[JURIST] The Parliament of Montenegro [official website] on Monday provisionally approved a motion requesting that immunity be lifted for two officials possibly involved in an attempted coup last October. The motion, raised [TOL report] by Chief Special Prosecutor Milivoje Katnic, named parliament members Andrija Mandic and Milan Knezevic. They have been accused of "creating a criminal organization ... and preparing an attempt on the constitutional order and security of Montenegro." Parliament is expected to move forward with removing their immunity. The two officials are opposition leaders of the Democratic Front (DF), a pro-Russian group that has firmly opposed the country's plan to join NATO. DF members have been accused of being behind recent violent protests and the failed October coup, though they have continuously denied involvement. Despite the DF's objections, Montenegro is expected [AP report] to finalize the NATO membership process in May.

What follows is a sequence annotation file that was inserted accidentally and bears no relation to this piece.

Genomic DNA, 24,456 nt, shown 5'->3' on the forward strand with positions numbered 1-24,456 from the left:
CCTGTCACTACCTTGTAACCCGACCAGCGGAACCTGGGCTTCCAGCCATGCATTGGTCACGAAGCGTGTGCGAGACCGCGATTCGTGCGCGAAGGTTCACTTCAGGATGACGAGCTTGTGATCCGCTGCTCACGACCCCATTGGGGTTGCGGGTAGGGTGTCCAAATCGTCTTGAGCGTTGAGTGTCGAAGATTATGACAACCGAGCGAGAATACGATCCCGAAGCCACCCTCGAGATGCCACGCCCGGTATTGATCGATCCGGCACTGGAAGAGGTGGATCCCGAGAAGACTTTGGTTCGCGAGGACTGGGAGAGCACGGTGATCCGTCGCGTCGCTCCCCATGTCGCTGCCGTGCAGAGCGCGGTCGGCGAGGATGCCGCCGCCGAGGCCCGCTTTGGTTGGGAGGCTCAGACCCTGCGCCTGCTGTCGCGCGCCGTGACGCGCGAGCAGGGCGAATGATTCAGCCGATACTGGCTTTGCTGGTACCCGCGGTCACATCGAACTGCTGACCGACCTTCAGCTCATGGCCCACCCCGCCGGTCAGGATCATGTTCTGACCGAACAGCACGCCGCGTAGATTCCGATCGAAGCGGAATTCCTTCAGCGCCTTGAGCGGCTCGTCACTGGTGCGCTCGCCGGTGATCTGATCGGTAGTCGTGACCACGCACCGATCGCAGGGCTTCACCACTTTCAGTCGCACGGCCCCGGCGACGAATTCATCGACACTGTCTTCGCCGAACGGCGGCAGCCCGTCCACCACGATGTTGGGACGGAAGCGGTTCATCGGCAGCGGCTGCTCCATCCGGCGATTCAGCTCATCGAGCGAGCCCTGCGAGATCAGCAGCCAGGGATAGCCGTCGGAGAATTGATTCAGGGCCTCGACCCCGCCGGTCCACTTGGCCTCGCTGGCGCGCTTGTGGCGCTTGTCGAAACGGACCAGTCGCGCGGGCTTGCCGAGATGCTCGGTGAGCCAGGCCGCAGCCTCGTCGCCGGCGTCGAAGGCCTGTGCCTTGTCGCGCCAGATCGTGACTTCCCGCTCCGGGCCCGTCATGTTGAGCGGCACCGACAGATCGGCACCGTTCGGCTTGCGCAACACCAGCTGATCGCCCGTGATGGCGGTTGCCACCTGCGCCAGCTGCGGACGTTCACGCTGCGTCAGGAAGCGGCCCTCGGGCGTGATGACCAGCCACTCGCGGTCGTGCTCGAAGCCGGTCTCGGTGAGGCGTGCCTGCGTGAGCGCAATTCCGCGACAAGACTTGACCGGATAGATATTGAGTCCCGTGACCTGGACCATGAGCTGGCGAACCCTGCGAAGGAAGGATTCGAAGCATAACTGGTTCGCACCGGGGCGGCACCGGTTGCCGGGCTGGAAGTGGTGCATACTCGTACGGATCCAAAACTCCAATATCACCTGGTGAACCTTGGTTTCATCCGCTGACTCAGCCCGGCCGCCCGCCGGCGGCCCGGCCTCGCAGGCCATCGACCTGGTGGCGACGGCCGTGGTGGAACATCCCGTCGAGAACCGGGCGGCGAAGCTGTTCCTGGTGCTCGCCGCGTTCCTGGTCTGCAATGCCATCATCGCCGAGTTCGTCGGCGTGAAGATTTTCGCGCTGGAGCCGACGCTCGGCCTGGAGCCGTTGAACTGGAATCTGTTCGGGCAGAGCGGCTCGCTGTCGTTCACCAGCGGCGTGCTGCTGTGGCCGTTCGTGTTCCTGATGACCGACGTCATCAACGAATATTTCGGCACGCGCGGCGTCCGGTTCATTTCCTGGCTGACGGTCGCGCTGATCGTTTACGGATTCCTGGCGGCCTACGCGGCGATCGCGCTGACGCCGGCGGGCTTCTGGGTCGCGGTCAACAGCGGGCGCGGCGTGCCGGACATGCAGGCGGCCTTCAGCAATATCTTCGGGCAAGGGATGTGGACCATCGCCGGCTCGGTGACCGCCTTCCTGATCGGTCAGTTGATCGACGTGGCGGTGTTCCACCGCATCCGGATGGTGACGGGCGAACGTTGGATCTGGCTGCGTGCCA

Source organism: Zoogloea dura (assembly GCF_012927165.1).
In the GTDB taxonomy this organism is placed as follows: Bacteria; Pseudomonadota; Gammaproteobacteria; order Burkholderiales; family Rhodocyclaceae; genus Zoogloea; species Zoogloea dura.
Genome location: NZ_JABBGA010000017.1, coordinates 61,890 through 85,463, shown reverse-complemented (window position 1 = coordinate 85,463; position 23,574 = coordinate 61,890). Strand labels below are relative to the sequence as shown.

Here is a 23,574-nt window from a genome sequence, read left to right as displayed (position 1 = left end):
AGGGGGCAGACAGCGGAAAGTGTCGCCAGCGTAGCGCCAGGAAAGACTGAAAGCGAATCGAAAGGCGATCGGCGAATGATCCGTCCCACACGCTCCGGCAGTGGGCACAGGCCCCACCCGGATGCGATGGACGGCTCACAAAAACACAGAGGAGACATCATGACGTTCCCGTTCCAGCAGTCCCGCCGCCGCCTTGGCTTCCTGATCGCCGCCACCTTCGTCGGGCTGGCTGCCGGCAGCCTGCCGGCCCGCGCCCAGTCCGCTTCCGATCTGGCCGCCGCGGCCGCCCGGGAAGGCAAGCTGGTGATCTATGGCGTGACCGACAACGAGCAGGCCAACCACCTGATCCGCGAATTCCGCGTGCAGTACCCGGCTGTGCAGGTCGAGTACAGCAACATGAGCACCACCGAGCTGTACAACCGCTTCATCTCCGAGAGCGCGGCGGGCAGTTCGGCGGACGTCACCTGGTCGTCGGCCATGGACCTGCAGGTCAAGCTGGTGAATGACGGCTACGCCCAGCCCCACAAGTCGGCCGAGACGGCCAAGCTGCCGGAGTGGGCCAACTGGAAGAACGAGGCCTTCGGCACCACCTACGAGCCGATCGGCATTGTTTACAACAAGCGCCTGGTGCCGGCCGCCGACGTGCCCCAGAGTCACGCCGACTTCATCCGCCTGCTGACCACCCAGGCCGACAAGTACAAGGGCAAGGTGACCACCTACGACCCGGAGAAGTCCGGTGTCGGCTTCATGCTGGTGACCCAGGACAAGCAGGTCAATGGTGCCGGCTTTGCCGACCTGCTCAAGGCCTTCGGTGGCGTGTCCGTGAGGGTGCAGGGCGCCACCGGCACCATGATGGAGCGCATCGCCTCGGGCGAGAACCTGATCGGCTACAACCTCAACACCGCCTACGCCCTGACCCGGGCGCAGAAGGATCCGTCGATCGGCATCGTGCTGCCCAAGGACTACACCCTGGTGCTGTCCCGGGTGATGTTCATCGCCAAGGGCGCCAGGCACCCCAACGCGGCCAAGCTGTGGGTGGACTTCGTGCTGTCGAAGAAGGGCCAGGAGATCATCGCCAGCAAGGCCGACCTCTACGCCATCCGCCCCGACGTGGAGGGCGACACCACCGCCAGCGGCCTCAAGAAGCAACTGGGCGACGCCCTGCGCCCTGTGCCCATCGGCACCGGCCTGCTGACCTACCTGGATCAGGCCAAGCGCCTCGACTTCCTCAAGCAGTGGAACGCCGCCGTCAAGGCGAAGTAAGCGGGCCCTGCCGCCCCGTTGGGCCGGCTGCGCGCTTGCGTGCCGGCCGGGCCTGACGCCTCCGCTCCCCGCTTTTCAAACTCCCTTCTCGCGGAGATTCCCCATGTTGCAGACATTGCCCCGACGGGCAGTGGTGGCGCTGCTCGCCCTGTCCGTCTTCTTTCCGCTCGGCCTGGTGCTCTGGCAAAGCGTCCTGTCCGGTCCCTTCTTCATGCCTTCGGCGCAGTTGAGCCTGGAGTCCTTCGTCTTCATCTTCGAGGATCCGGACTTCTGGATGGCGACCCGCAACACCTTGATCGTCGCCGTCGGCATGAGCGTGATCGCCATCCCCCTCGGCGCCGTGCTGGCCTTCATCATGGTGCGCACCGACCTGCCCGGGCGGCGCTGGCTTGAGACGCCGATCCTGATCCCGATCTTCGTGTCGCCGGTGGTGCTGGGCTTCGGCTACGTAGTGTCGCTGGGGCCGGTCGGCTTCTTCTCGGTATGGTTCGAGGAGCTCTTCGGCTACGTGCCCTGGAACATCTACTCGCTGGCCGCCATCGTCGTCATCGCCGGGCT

On October 16, about 20 Serbian citizens were arrested [JURIST report] in Montenegro and accused of attempting a coup against the government on election day. The plan itself was to attack the police outside of Parliament, break into the Montenegro parliament, kill Prime Minister Milo Djukanovic, and declare a pro-Russian coalition the party in power. Katnic later accused [Balkan Insight report] Russian nationalists of plotting against the government. Evidence has yet to show that Russia aided the coup in any way. In the months leading to the October election, Djukanovic stated that voters would be deciding whether Montenegro joins the West or becomes a "Russian colony." Djukanovic expressed his belief that the thwarted, terrorist coup was intended to prevent further westernization of the Balkan country. While his party, the Democratic Party of Socialists, won the October election, their failure to win an overall majority may hinder plans to create further Western ties.